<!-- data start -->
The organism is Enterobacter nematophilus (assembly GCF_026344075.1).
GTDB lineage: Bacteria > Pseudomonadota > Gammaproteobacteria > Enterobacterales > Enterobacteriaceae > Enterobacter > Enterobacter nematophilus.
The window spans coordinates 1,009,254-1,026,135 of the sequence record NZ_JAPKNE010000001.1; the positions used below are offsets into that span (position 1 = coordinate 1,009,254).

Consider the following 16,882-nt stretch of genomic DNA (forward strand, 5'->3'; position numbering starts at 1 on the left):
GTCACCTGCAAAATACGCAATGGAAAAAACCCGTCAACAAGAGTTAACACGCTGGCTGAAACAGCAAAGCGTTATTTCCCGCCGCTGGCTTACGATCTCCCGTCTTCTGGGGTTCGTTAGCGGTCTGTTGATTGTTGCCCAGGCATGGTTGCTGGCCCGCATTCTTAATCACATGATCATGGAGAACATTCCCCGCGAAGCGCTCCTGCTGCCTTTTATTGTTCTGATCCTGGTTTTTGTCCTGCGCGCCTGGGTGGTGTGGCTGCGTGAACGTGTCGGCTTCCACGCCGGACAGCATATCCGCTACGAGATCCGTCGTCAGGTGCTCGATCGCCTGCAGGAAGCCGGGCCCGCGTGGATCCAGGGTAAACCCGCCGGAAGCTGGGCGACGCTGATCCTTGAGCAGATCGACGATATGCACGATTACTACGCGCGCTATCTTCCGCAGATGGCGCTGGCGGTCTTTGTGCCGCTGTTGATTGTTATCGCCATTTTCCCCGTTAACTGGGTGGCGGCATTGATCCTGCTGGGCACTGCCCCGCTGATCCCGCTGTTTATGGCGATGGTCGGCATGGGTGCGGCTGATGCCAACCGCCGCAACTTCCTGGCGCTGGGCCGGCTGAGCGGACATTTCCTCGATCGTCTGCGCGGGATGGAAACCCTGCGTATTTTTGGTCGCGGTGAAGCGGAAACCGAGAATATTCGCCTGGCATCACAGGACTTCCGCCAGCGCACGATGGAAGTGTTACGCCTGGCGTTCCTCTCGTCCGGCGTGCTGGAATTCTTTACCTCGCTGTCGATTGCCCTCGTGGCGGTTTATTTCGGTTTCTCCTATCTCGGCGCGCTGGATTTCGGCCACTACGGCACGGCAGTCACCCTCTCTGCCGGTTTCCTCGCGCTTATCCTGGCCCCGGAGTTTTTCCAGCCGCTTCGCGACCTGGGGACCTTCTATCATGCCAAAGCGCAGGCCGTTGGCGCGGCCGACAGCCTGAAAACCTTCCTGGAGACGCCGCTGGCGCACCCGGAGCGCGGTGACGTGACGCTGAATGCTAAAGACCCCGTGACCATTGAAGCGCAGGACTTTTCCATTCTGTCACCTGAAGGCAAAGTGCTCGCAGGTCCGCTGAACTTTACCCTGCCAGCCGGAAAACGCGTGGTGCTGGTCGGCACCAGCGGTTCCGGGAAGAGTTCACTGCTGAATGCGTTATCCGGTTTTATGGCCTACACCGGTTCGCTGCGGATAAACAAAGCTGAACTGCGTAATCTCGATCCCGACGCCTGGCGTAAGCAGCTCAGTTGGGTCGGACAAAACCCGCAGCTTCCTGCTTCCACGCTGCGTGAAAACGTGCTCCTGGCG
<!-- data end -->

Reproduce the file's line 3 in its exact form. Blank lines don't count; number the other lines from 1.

The window spans coordinates 1,009,254-1,026,135 of the sequence record NZ_JAPKNE010000001.1; the positions used below are offsets into that span (position 1 = coordinate 1,009,254).